Millennials Lack Soft Skills and It's All Your Fault
I've been reading a couple of books by Bruce Tulgan, a management expert who has cracked the millennial code. Bridging the Soft Skills Gap is an eye-opener that has softened my opinion about Generations Y and Z. He also wrote Not Everyone Gets a Trophy, another great resource to help unlock millennial potential.
I've been hard on millennials, and many of you have called me out on my position. Sure, some millennials are lost causes, you’ve conceded, but not all are spoiled and entitled … especially not your precious little blessings.
My problem is that like most old farts, I've forgotten that I, too, once knew everything and lacked the experience and perspective to realize the world doesn't revolve around me. Some would argue I haven't outgrown those traits.
But let’s be honest: Millennials are a piece of cake compared to young baby boomers and their radical ideas. Long-haired men? Women in pants? Draft dodging? Turning on, tuning in and dropping out? It sounds quaint now, but it's not difficult to imagine how terrifying it must have been to a generation of parents that suffered inconceivable wartime horrors and only wanted a nice, normal life for their children.
Perhaps they tried to hard to create a real-life Mayfield and triggered the radicalism of the 60s.
Tulgan blames helicopter Gen X parents for Gen Y and Z's poor soft skills. As much pride as I have in my generation, I agree.
Like everything in life, latchkey parenting had its benefits and unintended consequences. On the one hand, I don’t recall anyone telling me I couldn’t choose a profession because I was a girl. But free-range parenting also produced a “nobody loves me” mindset for many of my peers. A friend once observed that nobody validated Gen Xer’s feelings. So now as parents, we've validated all of the millennials’ feelings, to the point of overkill.
Little emperor syndrome is one of the primary reasons millennials lack soft skills. Adults have catered to their needs their entire lives. Nobody locked them out of the house and forced them to entertain themselves, a move that would land parents in jail these days, but also built imagination, curiosity and trial-by-error decision making skills. Instead, millennials were overscheduled, overstimulated and then medicated.
Why should the workplace be any different? Don’t all adults cater to their needs? Remember, young people lack worldly perspective. The world is only what you know.
Millennials were also presented with myriad choices, treated like consumers of life experience. Likewise, they consider themselves consumers of the workplace. Ask not what you can do for your employer, ask what your employer can do for you. All this focus on making the workplace more appealing to millennials only reinforces that attitude.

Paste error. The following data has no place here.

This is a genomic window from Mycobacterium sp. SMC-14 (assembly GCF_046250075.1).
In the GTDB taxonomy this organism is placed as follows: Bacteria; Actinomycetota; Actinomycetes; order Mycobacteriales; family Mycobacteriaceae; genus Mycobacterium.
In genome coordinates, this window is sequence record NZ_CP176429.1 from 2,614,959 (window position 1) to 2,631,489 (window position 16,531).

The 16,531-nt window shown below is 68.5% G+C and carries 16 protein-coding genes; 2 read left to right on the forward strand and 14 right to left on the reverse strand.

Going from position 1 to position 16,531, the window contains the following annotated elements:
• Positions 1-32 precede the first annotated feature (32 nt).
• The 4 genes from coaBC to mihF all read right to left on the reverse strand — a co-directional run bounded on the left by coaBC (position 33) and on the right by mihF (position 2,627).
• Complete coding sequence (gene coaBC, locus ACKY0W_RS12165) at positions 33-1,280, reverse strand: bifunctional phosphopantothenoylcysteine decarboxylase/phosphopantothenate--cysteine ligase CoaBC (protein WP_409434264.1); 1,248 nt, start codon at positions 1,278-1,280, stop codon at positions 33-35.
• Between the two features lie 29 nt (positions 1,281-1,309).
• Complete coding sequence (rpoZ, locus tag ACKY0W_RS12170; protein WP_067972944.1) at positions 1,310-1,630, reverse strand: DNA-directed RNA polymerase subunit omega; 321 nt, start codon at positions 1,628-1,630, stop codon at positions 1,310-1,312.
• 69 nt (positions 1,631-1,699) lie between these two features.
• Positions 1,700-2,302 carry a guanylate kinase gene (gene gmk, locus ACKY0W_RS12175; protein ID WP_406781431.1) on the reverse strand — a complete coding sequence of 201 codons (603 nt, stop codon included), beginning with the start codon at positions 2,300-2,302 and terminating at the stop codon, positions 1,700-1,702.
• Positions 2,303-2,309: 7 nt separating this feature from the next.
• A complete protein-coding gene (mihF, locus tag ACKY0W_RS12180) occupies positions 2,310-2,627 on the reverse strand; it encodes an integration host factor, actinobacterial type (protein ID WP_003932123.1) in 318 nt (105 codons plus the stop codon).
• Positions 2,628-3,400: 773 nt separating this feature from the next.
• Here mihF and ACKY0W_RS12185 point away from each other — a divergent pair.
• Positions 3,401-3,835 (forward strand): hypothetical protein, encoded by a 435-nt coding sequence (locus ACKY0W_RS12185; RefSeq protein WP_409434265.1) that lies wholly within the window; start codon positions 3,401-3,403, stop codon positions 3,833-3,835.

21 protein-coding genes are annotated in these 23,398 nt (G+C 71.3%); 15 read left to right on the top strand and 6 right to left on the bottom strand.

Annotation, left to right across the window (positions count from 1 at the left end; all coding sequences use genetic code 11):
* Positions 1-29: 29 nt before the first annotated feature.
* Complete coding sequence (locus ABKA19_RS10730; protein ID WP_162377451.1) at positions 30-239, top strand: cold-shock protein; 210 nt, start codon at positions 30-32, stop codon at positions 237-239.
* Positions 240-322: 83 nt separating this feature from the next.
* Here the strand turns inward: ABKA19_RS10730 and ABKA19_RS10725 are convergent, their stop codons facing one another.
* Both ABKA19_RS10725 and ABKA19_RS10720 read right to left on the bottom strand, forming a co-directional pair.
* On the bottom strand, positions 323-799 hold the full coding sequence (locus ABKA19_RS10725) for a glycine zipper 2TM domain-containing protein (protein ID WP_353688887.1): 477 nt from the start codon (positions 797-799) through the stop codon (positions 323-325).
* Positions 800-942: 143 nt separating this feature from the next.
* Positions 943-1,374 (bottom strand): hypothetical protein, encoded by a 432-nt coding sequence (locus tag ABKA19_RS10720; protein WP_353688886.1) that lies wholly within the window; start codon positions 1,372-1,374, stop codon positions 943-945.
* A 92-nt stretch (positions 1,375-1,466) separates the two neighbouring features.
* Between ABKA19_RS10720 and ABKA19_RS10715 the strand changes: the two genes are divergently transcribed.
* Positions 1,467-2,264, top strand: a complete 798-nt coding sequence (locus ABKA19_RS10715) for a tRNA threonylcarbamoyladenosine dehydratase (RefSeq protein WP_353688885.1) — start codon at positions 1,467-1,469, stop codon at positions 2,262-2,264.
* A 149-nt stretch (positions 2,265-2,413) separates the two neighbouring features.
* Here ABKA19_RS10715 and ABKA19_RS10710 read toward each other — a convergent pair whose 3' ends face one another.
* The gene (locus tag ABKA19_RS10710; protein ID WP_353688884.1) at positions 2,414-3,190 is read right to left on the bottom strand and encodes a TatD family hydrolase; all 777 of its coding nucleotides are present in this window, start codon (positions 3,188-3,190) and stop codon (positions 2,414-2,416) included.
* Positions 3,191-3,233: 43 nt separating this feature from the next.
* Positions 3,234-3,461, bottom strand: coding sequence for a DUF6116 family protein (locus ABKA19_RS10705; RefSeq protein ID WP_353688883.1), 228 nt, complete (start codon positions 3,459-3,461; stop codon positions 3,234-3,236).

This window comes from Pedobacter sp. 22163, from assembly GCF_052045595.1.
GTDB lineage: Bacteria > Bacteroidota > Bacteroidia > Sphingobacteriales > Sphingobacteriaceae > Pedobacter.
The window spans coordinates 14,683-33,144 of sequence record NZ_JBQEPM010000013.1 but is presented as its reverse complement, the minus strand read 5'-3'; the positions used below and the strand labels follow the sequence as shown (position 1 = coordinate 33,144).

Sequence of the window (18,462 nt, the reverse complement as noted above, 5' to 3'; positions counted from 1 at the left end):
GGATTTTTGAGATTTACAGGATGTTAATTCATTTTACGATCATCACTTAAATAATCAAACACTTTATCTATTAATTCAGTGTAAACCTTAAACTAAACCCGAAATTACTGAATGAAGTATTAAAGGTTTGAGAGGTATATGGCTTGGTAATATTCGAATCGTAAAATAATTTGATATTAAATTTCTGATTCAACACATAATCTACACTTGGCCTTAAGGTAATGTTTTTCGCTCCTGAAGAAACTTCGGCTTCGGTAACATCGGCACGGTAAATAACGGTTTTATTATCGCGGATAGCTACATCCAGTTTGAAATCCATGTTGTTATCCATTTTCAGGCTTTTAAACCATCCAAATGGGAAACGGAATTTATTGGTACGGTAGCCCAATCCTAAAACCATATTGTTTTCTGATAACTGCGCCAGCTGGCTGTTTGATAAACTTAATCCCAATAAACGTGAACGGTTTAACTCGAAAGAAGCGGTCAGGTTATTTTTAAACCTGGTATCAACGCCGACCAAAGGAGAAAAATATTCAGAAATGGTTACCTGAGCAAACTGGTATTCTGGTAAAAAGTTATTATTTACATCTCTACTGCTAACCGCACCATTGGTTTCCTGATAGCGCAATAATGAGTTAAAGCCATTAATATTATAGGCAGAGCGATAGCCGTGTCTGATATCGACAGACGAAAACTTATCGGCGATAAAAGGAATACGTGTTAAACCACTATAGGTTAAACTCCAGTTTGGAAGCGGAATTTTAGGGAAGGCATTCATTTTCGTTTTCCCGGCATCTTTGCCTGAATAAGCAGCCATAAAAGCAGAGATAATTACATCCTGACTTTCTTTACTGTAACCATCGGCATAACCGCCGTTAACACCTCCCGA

Additionally, society has changed. Globalization, technology, institutional insecurity, information overload and human diversity produced the ultimate non-conformers in an age of non-conformism, Tulgan wrote. Millennials have been taught that all styles are equally valid, cultural relativism taken a step too far.
Mutual exclusivity makes it nearly impossible for a group to work together to achieve a common goal. Tulgan boiled it down to this: You simply cannot have a functional workplace where everybody makes his or her own rules of conduct.
That inability to work together to achieve a common goal also unlocks the mystery of why millennials aren’t interested in “joining” your credit union, even though the credit union philosophy seems like a natural fit for indigo children.
Consider also that the proliferation of information available on the Internet has killed intellectual curiosity and critical thinking. The answer to everything – even the wrong answer – has always been readily available at millennials’ fingertips. Why ponder anything? In today’s information environment, learning curves are instant.
The result is a generation that lacks professionalism, critical thinking and followership.
So what can employers do about it? You can’t hire around it, even though there are ways to vet millennial applicants to find those that do posses soft skills. The problem is, there simply aren’t enough of those gems to go around.
Tulgan details ways to incorporate soft skills training into the onboarding process and beyond. He also warns that this investment will result in a net loss for your organization if you don’t also create a work environment that retains a generation that lacks institutional loyalty.
I’ll share some of his recommendations, which include step-by-step lesson plans, next week.